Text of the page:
(NaturalNews) Election Day may not have turned out nationally as many people may have wished, but a number of local issues, from our perspective, did quite well, and one of them was a measure in San Juan County, Wash., to ban the growing of genetically modified crops.
According to local reports, Washington state residents passed Initiative Measure No. 2012-4, which bans the growth of GM foods. The language of the initiative makes it illegal to "propagate, cultivate, raise or grow plants, animals and other organisms which have been genetically modified" in San Juan County.
The measure still permits the growth of hybrid organisms and GMOs grown by healthcare providers and researchers only, as long as they are in secure, controlled environments.
The measure will affect mostly local farmers, who were largely supportive of it, according to local reports. The initiative; however, won't affect GMO products sold in local food stores.
'We as citizens deserve a choice'
The measure comes with some teeth as well: Violators can be charged with the crime of being a public nuisance and fined for the first offense; second violations will be considered misdemeanors with a third violation a "gross misdemeanor," local Fox affiliate q13fox.com reported.
One group pushing the initiative, GMO-Free San Juans, said, "GMO's are a corporate intrusion we can't afford if we seek a healthy food system. We as citizens deserve the choice."
Our concerns are increasingly being shared by millions of other Americans all over the country, spurred in large part by the results of successive studies which have linked the consumption of GM foods to a variety of conditions ranging from organ failure to sterility. Currently, some 80 percent of foods in U.S. grocery stores and markets contain GMO ingredients; as Americans learn more about them, they are pushing, as we are, to get GMO products labeled.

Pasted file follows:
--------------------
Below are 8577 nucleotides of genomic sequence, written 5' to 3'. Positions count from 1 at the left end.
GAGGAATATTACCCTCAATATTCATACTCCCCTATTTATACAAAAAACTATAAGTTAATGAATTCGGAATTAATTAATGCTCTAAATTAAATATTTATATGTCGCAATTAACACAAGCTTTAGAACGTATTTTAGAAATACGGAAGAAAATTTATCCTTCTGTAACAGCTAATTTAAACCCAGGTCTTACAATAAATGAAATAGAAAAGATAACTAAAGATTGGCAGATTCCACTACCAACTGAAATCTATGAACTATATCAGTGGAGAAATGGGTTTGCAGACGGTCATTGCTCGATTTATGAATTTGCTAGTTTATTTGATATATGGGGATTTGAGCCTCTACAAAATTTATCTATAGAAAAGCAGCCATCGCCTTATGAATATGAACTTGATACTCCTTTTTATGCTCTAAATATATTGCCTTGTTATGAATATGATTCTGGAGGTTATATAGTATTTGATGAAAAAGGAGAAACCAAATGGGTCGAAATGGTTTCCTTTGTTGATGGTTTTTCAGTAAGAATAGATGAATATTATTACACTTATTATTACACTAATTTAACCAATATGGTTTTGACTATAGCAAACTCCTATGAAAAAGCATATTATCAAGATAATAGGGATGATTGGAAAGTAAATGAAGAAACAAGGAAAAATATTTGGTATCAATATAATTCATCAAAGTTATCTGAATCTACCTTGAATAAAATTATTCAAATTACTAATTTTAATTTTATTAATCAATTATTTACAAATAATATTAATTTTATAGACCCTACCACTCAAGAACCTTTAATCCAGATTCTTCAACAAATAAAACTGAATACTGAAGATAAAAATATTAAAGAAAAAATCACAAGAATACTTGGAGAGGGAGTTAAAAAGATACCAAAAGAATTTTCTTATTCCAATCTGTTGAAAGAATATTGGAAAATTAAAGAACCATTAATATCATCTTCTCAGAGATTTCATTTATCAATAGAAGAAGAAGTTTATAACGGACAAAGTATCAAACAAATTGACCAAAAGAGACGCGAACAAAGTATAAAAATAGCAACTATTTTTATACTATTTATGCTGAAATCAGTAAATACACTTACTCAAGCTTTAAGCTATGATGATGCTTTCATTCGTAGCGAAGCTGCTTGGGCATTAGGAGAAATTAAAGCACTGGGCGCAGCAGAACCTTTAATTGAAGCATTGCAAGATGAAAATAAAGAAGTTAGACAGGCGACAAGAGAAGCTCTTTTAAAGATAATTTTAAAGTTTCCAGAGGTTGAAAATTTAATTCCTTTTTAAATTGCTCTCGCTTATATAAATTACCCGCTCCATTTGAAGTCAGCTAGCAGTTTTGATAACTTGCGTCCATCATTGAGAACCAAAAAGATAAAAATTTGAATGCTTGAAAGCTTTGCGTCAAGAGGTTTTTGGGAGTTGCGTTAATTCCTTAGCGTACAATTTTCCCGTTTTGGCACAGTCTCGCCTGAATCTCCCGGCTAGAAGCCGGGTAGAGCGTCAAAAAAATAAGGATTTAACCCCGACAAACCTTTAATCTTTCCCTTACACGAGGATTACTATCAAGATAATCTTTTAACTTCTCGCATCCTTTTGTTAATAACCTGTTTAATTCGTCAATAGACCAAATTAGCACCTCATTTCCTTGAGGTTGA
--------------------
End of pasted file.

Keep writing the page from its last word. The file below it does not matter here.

"In most of Europe and other developed countries around the world there are significant restrictions or outright bans on GMOs because they're not considered proven safe," says The Organic Center blog.
"Approving this initiative would show that the residents of San Juan County are elitists, ignorant of the benefits of technological advances, and uncaring about the planet and its inhabitants," opponents of the initiative argued, according to the San Juan County voter's guide.
Growing demand for labeling
In June, ABC News reported that 90 percent of Americans - a near-unanimous figure - approve of GMO labeling. "Such near-unanimity in public opinion is rare," said the report.
In addition, 57 percent said they would be less likely to buy foods that are labeled as genetically modified, the survey - conducted exclusively for ABC News - found. Therein lies the rub for food companies; by labeling their products, they would actually be steering consumers away from their GM food products and commodities.
"The image problem of genetically modified food is underscored by contrast to organic foods. While only five percent of Americans say they'd be more likely to buy a food labeled as genetically modified, 52 percent say they'd be more likely to buy food that's labeled as having been raised organically," said the news service.
What's more, the survey found that GM foods are especially unpopular among women; that's a problem in and of itself, since women do most of the family shopping.
Nearly two-thirds of women - 62 percent - believe GM foods are unsafe. Women disagree with men on this by a two to one margin.